Monday, June 9, 2008

Give Back by Volunteering to Maintain Trails

Ask Henry Panter what is favorite trail is and he will tell you that the Hummocks, a 2.5 mile loop on the Mount St. Helens National Volcanic Monument is close to the top. “It is constantly changing” he said. Panter was leading a group of 10 volunteers from the Washington Trails Association in making some repairs on the dramatically altered trail.

A large slide split this portion of the Hummocks trail in two.

For my part, it had been about a year since I had been on the trail as an employee of the U.S. Forest Service, and on this day, I didn’t even recognize large portions of the trail. In early 2007, myself and several others flagged a reroute that was designed after the November storms of 2006 blew out a key portion of the right of way. Another section slid away this year and a beaver has built a dam in the last year that submerged two other sections of the path.

A new beaver dam was displacing the trail with high water.

Because the beaver took out the trail with a rising level of water, a new 50 foot section of trail was constructed higher on the slope.

Washington Trails Association (WTA) along with other groups like the Lewis County Backcountry Horsemen volunteer thousands of hours each year to fix storm damage on state and federal trails each summer. Panter, a mechanic from Stevenson considers himself a “professional volunteer” and has put in nearly 200 days of volunteer time on trails over the last decade. The groups other leader, Kevin Koski from Port Orchard has contributed 87 days since 1999. WTA began volunteer trail work in 1993 with a little over 800 hours and in 2007, over 80,000 hours of time was donated to trails in the state.

The two guides volunteer in doing what used to be the jobs of seasonal workers for the U.S. Forest Service, but in this age of declining budgets, volunteers are being called upon to take care of trails on federal lands.

WTA set up numerous volunteer parties over the weekend of June 7th (National Trails Day) and 8th all over the state. On this morning, 8 strangers were brought together by Panter and Koski to solve issues created by the ever changing Hummocks Trail.

Kevin Koski (left) and Henry Panter introduce the basic tools of trail repair and maintenance to a team of volunteer workers on Sunday.

The team of volunteers were introduced to a handful of tools employed in trail maintenance and then shown some basic techniques in trail design. The first lesson was the design and use of water bars to prevent trails from becoming small creeks. After all, water is the number one enemy of a trail. Later the crew built a short reroute to elevate the trail above a rising beaver ponds and then a rock structure that allowed hikers to step over s small stream without getting their boots wet or damaging the wetland. The most basic action was “grubbing” or moving soil to allow for proper drainage off of the trail.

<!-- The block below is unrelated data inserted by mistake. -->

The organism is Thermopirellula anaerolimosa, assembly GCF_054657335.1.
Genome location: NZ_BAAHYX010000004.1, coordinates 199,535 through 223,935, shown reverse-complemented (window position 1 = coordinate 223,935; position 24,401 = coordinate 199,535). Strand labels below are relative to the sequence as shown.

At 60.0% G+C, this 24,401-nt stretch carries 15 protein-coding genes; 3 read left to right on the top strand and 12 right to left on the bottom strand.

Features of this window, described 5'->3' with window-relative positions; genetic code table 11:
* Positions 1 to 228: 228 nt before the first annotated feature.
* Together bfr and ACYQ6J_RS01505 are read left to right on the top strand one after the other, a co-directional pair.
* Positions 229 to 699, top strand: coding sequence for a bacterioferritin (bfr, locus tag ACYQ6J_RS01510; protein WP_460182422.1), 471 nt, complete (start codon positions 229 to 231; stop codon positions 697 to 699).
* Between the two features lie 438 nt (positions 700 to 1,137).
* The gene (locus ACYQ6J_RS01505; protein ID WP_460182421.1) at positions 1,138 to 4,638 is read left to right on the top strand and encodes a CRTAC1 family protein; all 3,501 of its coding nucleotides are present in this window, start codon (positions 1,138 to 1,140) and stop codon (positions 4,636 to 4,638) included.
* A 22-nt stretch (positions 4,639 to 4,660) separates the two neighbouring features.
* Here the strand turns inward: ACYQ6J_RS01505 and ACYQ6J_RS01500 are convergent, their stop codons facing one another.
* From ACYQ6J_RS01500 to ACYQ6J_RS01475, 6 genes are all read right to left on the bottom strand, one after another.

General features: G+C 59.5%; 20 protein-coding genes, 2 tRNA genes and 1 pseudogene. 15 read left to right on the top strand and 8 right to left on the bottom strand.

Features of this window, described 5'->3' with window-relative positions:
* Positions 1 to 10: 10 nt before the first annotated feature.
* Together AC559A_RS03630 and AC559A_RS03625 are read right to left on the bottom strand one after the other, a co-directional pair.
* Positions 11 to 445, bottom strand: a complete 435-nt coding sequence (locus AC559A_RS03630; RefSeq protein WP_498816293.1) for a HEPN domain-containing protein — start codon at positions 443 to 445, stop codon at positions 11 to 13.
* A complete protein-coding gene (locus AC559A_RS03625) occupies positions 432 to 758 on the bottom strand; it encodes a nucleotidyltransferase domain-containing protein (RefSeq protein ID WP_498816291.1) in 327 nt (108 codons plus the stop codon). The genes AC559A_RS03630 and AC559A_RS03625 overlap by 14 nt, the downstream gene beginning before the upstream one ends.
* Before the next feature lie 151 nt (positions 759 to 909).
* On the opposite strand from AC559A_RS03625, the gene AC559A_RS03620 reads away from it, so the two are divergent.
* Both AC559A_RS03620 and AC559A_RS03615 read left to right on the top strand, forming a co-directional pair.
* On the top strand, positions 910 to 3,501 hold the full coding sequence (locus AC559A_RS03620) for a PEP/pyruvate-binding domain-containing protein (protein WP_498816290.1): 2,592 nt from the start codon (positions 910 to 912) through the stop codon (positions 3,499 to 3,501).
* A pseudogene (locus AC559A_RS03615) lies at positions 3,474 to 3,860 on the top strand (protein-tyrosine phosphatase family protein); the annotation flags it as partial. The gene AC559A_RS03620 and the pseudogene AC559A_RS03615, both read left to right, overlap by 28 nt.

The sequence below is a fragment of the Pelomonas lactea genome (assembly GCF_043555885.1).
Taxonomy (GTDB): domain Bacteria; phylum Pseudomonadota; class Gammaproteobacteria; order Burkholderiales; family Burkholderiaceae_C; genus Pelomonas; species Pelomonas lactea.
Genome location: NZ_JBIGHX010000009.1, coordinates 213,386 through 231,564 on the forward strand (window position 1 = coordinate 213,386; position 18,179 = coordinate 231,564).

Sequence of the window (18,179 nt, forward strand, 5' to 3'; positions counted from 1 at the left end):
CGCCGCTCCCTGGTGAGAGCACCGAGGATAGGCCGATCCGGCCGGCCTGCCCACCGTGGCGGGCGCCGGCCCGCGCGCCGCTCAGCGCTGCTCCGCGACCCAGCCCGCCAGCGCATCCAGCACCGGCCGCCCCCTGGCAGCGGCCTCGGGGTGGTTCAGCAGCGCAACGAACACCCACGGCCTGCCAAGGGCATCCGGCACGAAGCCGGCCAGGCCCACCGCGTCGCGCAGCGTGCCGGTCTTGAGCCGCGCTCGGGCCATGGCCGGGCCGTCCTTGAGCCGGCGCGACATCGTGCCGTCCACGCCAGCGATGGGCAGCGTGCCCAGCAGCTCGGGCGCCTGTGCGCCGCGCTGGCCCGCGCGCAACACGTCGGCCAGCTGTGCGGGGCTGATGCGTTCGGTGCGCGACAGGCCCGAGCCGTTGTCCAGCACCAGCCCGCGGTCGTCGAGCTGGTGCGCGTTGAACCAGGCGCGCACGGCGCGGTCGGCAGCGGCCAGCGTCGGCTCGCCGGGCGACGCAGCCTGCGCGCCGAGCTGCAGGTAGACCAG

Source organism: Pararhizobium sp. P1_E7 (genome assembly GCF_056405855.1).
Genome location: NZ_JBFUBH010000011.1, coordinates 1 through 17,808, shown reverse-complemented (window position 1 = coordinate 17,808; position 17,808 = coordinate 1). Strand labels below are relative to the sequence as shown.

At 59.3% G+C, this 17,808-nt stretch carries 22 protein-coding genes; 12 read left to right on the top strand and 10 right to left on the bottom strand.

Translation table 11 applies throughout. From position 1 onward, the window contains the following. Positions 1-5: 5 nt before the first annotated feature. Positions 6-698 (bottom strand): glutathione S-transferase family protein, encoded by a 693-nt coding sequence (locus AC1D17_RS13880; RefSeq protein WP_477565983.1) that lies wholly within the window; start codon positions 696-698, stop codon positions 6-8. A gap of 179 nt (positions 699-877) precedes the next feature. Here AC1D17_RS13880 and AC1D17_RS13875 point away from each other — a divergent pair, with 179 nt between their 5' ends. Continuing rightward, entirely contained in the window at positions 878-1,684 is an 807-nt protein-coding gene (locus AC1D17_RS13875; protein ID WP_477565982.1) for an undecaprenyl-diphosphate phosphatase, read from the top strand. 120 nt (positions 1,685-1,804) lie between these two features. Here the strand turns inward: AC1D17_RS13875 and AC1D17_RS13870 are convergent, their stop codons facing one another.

My son Jared (on the left) and Nalini Nadkami from Olympia "grub" to create a drainage bar.

My son Jared is one of the first to test out an elevated step-crossing of a small drainage.

Among the group of volunteers were two Evergreen State College Instructors, a long-time employee (34 years) of the National Park Service and two volunteers for the Mount. St. Helens institute not to mention myself and my hard working 10 year old son. It should be noted that almost to a person, there was almost no experience in building or maintaining trails outside of our two leaders.

For their troubles and time, each volunteer was given a free pass to use forest service recreation areas (worth $5). After two passes are collected, they can be traded in for a free annual pass (worth $30). After 5 days of volunteer work, WTA gives you your own personalized helmet to use on future projects. Seldom does a week go by in the summer when there are not several work parties occurring all over the state. If you are interested, check the WTA site, but hurry. Work party space is limited and it goes fast!

Our group of volunteers took a moment to take in the scenery of the Toutle River and the volcanic landscape.

I was motivated to join this group because in many places I have hiked this year, fresh work on the trails had been completed. Under my breath I have said "thank you", but it occurred to me that guilt was a feeling erased by effort. It struck me funny that there was no one from Lewis or Cowlitz County (besides myself and my son) to help maintain one of our backyard trails. Which leads me to ask, what are you doing next weekend? Care to grub a little?

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